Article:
ViPR is not your every-day weightlifting tool says Nick Luciano.


Lifting weights is among the most common exercise practices. We lift weights for aesthetics, hypertrophy and, specifically, performance.


A key word to describe performance training is transfer. Power lifters, weightlifters, and CrossFit athletes are just a few people who compete in lifting training exercises. Other athletes who lift for performance need adaptations of the lifting exercises to transfer to their sports or activities. The most common lifting practices can be categorized as loaded linear lifting: ‘loaded’ means having an external load as resistance (more than bodyweight) and ‘linear’ means uniplanar dominant. Most lifts are performed in the sagittal plane, while a few are performed in the frontal and transverse planes.


There are other commonalities among the popular lifts. If ground force reaction is direct, then the standard base of support is usually two feet on the ground in the frontal base, set apart at a moderate width. Techniques usually call for the weight to stay close to the body and in line with the body, when possible (overhead). The tools used allow little to no diversity in the actual hold on the tool: hand position, width and diameter (if applicable) of the hold on the tool. ViPR is an exception.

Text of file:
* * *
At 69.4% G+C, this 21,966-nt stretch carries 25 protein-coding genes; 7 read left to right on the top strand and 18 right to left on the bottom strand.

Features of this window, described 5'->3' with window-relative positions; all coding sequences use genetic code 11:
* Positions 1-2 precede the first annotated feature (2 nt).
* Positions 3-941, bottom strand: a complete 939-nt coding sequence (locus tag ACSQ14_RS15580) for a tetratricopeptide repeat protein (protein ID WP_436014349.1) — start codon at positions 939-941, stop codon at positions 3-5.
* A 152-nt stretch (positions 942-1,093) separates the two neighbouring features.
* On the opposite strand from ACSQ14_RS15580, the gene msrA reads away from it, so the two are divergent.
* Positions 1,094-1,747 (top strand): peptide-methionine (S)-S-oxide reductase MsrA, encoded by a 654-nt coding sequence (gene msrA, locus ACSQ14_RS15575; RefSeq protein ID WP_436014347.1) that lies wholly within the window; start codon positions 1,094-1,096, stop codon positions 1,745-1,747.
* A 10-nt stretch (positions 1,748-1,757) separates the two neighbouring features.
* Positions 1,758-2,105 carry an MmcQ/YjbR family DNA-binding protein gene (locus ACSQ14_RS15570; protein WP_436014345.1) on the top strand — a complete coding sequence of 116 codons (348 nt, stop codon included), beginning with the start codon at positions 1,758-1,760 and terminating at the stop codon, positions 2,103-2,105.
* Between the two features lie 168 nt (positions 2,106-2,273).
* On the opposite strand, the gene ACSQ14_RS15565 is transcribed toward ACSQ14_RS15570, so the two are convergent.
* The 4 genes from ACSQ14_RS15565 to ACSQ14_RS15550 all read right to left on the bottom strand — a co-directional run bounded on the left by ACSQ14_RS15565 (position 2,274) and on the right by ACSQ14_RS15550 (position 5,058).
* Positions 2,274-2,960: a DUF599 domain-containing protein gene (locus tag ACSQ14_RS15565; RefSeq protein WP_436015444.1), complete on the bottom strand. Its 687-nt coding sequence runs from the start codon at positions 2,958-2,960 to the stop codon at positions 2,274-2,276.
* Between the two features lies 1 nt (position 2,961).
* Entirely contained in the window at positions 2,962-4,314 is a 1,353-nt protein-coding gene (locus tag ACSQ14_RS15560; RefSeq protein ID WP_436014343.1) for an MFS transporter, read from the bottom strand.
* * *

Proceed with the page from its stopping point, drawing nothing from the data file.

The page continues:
ViPR falls into another category: Loaded Movement Training. ViPR allows us to lift in all three planes, in different foot positions, and change levels with ViPR held close to or away from the body in over 40 different holds. The lift can be vertical, horizontal or diagonal. Bilateral lifts can be symmetrically or asymmetrically loaded due to the various hold options.


Common lifting practices demand the tissue stays under tension throughout the duration of the set, with the exception of ballistic lifts. With ViPR, both constant tension and ballistic lifting are appropriate. In addition, ViPR offers rhythmical lifting. The tissue is loaded to unload as ViPR is driven with momentum. The tissue then loads to decelerate and unloads after the directional change. This type of lifting is the most metabolically efficient and authentic to our body’s design.


After considering all of the possibilities with ViPR Loaded Movement lifting, we can see how it could offer great potential for transfer into sport and activity. We can lift ViPR anterior to the body, lateral to the body, across the body, and while the body is in rotation or locomotion. We can lift ViPR from prone, supine, seated, kneeling, one leg or two. We can even lift ViPR with our feet. If we’re standing, our feet can be in the sagittal plane, frontal plane or transverse plane and they can be in a narrow, moderate-width or broad stance. We want many options, so we can have variability. The more variability we can create, react to and adapt to, the more resilient and prepared we will be to transfer ViPR technique to sport and activity.